Oct 15, 2019
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Donning the chef’s hat


Juan Villa / The Collegian

From working on product development in the lab, to the labeling, packaging and marketing of a product, the new culinology program at Fresno State is helping students find the key ingredients to opening their minds to the way they prepare food.“We are learning that this is a fast paced industry. From the time you enter the classroom, everything is go, go, go and you have to be ready,� said 22-year-old Culinology major David Hickok. “I am getting to do what I love and that is cooking. Plus, this industry can take you places and it is in demand.�

Culinology is defined as the blending of culinary arts and food science, while culinologists determine the taste and trends of millions through food production and preservation research, which affect the quality, taste, texture and visual appearance, said Klaus Tenbergen, professor of culinology in the department of food science and nutrition.

“With food fads, trends and tastes, along with scientific food knowledge changing course so rapidly, today’s culinary students need giant helpings of hard science in their academic diet,� he said. “Students should be scientifically oriented, because chemistry and food science are major a large portion of this program.�

The culinology option, which is a part of the food and nutritional sciences major and is endorsed by the Research Chefs Association, prepares Fresno State students for a career in the fast-growing field of food research and product development as a corporate chef or a research chef.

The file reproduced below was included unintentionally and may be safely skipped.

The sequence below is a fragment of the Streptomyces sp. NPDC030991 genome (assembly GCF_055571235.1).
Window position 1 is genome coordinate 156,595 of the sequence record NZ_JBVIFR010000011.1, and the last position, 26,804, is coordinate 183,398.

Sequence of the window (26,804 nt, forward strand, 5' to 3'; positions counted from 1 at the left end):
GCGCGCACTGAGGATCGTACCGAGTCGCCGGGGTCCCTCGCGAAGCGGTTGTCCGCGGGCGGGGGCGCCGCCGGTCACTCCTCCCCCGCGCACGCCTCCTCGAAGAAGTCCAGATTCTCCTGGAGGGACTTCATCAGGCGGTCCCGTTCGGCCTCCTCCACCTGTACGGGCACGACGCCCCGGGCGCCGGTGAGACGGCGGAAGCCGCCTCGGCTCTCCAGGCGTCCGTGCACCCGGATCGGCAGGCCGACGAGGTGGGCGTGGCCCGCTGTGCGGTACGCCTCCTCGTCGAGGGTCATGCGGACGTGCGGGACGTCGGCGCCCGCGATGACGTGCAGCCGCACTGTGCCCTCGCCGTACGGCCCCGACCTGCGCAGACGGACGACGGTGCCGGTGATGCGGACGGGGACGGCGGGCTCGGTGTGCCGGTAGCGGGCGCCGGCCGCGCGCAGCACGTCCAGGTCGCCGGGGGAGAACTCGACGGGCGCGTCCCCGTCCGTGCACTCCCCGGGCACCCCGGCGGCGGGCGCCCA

“I believe our program will be the leading one, not only in California but nationwide,� said Tenbergen.

Since the program’s establishment last semester, the resulting products, such as bread, truffles, tamales, muffins and cheesecakes, have been sold in the Farm Market.

“When we enter the classroom, we are dressing up and looking the part,� said Philip So, who is a 24-year-old Culinology major.
“Ultimately, we build upon different techniques in a unique way.�

In the classroom, students are not only learning about nutrition, trends and product development, but they are also gaining knowledge in the areas of food constituents and functionality, ingredient functions and selection, quality control and quality assurance, food preservation, packaging and regulatory aspects of food processing, said Tenbergen.

However, in addition to learning different techniques, students are learning a lesson in communication, organization, working in a team and time management, which is a crucial component to the industry.

“Overall this experience has opened my mind up to new food choices, because it introduced me to different techniques of preparing food in a healthy way,� said 20-year-old Jessica Maddox, who is a junior majoring in physical therapy. “The amount of time people spend cooking is low and I think that it’s important for people to know the basics.�

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